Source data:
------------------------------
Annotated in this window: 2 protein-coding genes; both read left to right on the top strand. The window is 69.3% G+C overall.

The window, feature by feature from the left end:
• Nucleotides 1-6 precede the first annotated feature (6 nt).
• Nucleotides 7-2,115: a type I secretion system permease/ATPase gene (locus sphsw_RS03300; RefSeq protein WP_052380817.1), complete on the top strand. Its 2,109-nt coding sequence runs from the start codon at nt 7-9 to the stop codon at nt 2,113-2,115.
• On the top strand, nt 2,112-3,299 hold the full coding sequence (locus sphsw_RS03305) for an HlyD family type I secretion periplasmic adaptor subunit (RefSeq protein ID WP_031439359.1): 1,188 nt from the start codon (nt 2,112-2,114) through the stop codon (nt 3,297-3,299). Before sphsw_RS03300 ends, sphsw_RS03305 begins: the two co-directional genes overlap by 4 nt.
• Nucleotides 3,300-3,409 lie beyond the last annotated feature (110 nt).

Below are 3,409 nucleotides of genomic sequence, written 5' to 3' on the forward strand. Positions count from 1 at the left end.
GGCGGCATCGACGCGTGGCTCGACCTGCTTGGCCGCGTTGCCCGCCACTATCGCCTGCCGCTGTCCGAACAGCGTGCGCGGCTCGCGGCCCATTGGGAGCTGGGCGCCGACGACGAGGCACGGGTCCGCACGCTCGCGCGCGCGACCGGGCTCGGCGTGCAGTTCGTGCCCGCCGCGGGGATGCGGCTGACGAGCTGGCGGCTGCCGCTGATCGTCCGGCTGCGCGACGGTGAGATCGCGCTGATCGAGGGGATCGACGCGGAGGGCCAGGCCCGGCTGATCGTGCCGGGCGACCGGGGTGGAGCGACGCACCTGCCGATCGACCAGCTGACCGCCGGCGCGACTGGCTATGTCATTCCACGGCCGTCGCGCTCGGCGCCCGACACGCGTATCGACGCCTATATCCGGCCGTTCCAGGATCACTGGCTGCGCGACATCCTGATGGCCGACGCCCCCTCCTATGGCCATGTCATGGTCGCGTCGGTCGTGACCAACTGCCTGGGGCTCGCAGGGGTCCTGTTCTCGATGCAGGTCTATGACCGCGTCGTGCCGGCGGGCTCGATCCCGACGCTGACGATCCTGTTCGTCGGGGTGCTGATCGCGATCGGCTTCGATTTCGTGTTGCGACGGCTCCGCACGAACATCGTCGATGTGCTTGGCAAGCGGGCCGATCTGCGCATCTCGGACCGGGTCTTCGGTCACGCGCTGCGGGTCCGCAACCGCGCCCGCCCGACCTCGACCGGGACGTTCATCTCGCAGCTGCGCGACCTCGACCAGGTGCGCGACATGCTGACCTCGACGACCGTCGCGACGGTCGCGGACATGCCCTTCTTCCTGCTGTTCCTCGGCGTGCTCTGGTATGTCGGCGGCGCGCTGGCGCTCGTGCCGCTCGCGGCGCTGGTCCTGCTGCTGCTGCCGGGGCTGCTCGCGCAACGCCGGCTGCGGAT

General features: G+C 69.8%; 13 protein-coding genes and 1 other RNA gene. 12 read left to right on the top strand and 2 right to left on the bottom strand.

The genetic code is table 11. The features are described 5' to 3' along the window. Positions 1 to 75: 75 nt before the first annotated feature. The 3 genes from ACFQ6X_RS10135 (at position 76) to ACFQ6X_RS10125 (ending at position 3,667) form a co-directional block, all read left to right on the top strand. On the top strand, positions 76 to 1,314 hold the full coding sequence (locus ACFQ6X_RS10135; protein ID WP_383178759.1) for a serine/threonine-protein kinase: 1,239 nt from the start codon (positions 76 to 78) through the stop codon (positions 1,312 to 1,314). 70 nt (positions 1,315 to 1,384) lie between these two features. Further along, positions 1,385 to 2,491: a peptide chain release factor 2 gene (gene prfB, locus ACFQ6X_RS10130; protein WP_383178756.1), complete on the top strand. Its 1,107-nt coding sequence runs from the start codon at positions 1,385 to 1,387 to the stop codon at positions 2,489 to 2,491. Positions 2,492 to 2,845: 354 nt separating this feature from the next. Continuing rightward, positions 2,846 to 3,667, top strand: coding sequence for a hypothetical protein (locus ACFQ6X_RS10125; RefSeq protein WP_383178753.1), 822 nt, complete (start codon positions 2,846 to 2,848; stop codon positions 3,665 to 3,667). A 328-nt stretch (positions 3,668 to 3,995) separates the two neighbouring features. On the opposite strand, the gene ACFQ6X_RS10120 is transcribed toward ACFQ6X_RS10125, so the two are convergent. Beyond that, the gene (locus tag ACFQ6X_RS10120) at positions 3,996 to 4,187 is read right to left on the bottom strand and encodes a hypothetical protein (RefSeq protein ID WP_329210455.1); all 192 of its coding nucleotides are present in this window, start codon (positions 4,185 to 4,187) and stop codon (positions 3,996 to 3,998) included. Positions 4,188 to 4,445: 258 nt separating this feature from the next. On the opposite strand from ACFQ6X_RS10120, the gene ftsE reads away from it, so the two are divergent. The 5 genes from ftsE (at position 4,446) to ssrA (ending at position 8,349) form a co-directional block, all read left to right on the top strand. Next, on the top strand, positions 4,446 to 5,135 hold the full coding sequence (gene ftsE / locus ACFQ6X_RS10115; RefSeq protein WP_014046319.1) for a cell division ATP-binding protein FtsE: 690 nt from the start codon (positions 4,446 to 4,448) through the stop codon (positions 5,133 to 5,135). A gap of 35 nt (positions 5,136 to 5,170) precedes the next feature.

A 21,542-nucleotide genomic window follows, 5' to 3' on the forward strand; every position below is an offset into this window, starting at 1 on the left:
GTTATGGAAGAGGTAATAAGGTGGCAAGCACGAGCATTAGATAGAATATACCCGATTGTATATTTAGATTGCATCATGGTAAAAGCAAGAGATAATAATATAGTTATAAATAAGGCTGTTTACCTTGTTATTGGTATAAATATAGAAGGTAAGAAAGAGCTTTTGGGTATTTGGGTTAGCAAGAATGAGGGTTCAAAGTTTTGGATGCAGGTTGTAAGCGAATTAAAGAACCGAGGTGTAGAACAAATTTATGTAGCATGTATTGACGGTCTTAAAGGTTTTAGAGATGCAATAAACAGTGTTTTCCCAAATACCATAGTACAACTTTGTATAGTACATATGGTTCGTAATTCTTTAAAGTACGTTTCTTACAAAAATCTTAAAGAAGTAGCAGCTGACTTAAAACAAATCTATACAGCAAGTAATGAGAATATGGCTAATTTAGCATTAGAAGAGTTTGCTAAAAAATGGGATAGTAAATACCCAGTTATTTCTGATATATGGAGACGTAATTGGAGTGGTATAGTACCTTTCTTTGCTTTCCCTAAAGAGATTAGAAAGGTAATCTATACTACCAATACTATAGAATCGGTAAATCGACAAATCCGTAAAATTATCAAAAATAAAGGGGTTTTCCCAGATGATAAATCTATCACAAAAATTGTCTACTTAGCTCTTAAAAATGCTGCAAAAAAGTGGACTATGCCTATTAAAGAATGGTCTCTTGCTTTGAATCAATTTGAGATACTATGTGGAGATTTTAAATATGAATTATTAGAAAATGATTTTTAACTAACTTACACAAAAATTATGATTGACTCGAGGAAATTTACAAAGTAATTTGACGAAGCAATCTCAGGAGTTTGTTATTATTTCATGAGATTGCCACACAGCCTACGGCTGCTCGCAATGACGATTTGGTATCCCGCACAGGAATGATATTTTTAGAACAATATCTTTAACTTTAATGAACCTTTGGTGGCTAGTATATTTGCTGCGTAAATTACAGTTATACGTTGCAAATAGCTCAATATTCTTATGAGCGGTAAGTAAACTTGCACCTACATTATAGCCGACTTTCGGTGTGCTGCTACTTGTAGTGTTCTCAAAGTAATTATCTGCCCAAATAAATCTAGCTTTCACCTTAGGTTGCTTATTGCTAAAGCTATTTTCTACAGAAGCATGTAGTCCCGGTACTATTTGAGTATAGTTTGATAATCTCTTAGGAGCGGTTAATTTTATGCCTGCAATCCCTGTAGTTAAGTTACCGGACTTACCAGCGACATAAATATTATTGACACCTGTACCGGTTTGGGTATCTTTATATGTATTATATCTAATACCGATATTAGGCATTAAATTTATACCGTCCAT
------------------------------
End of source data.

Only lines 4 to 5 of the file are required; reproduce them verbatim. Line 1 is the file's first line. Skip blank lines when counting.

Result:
• Nucleotides 7-2,115: a type I secretion system permease/ATPase gene (locus sphsw_RS03300; RefSeq protein WP_052380817.1), complete on the top strand. Its 2,109-nt coding sequence runs from the start codon at nt 7-9 to the stop codon at nt 2,113-2,115.
• On the top strand, nt 2,112-3,299 hold the full coding sequence (locus sphsw_RS03305) for an HlyD family type I secretion periplasmic adaptor subunit (RefSeq protein ID WP_031439359.1): 1,188 nt from the start codon (nt 2,112-2,114) through the stop codon (nt 3,297-3,299). Before sphsw_RS03300 ends, sphsw_RS03305 begins: the two co-directional genes overlap by 4 nt.